Positano then moved to compel appraisal and to stay the proceedings pending completion of appraisal. The district court referred the motion to compel to a magistrate judge. The magistrate judge issued a report recommending that the district court grant Positano’s motion, finding that Empire did not dispute Positano’s assertion that a “dispute has arisen over the scope and amount of [its] damages” and that requiring the parties to engage in appraisal was therefore appropriate.

The appellate court ruled it did not have jurisdiction regarding the motion to compel appraisal. But these issues are going to be raised again. Can anybody come up with a less efficient process than this mess? By the time the appraisal process is finished, it will be more than six years since the storm.

In his dissenting opinion, one very experienced judge noted how this is simply becoming a protracted mess:   

It seems to me that, as a policy matter, there exists a desire not to hear interlocutory appeals, but rather to keep reviewable issues out of the appellate courts as a prophylactic matter so litigation can continue until the end…Under the Majority’s framing, inefficiency will flourish. Empire could be in this Court three times:  now, after judgment, and maybe after the retrial.

I raised this issue at a recent Insurance Appraisal and Umpire Association (IAUA) conference in Denver. Appraisal is supposed to be a fast and uncostly method to resolve the amount of the loss. While coverage issues are not to be made by the panel, attorneys for insurance companies are increasingly making factual determinations of loss into alleged coverage issues. In essence, the insurer is trying to get two bites at arguments to pay less. The appraisal award is made, and then litigation commences based on these alleged coverage issues and procedural issues arising during the appraisal. The larger the award, the more often insurers file lawsuits after the appraisal award.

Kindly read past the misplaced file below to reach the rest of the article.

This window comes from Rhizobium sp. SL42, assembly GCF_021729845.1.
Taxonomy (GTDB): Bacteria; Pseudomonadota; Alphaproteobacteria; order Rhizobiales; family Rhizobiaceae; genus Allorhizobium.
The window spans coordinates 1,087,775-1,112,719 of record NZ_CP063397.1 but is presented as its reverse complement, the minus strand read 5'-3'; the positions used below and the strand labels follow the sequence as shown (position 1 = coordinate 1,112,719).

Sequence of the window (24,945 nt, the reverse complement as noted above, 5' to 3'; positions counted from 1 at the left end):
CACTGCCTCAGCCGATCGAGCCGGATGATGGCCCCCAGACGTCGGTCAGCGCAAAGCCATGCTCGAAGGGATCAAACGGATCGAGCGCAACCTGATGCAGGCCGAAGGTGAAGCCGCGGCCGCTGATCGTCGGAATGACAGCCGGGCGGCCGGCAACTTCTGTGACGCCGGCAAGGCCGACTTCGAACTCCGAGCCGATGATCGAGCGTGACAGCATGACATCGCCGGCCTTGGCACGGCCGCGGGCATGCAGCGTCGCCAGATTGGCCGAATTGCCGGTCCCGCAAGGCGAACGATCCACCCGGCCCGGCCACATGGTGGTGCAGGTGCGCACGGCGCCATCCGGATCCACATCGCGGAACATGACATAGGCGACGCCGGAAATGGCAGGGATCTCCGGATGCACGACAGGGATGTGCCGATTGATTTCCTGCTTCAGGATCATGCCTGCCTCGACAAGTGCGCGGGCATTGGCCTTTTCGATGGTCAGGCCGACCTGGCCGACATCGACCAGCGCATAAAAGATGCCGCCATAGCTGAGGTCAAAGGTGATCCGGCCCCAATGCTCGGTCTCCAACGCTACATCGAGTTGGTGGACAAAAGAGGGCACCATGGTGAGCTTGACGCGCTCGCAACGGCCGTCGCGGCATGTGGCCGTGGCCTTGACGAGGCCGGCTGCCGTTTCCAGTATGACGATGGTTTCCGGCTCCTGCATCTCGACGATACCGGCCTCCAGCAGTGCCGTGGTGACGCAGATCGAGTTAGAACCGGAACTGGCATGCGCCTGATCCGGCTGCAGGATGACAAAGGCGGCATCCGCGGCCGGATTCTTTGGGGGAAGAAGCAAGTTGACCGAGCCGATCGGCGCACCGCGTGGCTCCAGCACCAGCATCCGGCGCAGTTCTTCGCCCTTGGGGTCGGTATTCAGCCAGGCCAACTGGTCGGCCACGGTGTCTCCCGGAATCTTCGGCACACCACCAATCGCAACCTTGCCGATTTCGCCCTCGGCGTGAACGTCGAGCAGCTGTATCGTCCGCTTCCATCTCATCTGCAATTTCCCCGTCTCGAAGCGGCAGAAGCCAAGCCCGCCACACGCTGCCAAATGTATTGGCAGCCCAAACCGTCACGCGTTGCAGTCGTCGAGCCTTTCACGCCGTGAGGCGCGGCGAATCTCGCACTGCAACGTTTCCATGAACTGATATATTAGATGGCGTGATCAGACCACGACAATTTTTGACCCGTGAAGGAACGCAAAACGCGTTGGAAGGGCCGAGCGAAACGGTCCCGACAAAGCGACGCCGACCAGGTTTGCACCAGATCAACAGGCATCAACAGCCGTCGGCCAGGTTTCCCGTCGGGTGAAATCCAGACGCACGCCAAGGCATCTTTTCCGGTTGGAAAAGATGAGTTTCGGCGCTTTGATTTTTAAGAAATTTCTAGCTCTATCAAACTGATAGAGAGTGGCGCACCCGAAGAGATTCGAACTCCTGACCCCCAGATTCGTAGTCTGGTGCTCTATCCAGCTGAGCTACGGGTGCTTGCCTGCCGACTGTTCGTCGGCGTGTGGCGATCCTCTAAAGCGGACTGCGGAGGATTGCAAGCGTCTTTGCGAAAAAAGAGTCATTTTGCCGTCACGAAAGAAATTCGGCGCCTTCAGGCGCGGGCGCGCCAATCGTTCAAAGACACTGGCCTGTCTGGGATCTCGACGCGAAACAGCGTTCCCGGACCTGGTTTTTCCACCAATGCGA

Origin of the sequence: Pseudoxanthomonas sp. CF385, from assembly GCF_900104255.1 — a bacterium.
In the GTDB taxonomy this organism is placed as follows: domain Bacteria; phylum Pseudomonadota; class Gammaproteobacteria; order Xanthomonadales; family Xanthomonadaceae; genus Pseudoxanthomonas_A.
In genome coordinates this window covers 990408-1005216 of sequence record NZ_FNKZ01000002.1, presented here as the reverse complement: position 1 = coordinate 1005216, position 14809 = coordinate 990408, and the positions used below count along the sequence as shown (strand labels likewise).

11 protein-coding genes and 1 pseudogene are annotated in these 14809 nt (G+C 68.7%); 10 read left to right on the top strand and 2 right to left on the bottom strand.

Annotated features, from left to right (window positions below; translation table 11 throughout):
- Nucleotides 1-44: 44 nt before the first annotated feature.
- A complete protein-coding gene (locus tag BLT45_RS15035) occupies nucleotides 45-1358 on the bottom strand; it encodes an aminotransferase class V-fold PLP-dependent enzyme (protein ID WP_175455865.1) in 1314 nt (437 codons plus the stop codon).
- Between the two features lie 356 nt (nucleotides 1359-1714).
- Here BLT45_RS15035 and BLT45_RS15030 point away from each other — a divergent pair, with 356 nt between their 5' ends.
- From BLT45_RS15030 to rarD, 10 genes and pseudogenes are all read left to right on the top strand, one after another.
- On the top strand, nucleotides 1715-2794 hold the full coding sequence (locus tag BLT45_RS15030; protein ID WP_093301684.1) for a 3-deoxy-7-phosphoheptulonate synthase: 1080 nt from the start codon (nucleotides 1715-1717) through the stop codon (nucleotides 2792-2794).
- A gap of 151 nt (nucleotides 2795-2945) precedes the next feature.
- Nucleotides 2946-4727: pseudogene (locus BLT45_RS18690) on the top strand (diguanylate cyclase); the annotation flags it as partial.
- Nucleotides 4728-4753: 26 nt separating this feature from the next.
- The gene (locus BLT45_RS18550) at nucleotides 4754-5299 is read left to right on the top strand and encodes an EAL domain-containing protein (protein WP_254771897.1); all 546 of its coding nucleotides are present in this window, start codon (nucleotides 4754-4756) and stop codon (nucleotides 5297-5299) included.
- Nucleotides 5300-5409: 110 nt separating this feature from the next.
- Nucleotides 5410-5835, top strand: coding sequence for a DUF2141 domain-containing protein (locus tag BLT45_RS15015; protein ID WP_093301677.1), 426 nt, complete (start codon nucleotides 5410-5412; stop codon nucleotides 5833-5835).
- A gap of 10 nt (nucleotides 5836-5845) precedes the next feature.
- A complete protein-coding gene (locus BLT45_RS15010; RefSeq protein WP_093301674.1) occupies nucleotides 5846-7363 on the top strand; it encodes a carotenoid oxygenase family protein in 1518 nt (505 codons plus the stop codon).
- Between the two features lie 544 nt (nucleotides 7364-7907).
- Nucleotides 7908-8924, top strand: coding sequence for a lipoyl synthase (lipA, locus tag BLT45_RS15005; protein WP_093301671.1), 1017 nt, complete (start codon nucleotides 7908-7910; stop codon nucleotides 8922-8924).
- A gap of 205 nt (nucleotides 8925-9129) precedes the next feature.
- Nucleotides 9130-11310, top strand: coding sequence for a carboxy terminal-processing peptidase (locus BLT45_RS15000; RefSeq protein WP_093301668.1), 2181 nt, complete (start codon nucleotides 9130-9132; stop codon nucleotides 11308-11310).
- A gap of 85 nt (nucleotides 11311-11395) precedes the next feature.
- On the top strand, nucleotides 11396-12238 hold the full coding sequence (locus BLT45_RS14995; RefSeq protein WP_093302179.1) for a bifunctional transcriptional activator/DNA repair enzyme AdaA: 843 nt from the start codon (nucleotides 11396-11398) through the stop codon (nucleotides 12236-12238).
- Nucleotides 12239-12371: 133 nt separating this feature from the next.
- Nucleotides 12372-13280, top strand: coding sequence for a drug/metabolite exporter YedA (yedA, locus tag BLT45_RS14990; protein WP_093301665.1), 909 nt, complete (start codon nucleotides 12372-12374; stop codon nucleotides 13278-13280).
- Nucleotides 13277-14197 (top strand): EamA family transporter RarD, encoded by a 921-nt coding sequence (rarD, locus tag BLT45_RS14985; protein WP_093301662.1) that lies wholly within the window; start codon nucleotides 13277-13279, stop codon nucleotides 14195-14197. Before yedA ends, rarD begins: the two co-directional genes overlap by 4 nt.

The only difference here is that the insurer is making arguments before the appraisal and slowing the process right away. It will certainly make them after the appraisal is over, assuming it does not also raise them during the appraisal.  

So, why go through this delay? Why not just get the issues resolved in court? Maybe somebody other than insurance companies and their counsel can think of good reasons to wait five or six years to get paid what is owed, but not me. Policyholders are not expecting that type of delay following a major loss.

I am certain Steve Badger and I will discuss and debate the implications of this case. We will be doing so at the upcoming IAUA panel discussion next week in Florida and on July 20-21 in Park City, Utah.

Thought For The Day              

Circumstances may cause interruptions and delays, but never lose sight of your goal.

—Mario Andretti

1 Positano Place at Naples Condominium Assoc. v. Empire Indemnity Ins. Co., No. 22-11059 (11th Cir. May 31, 2023).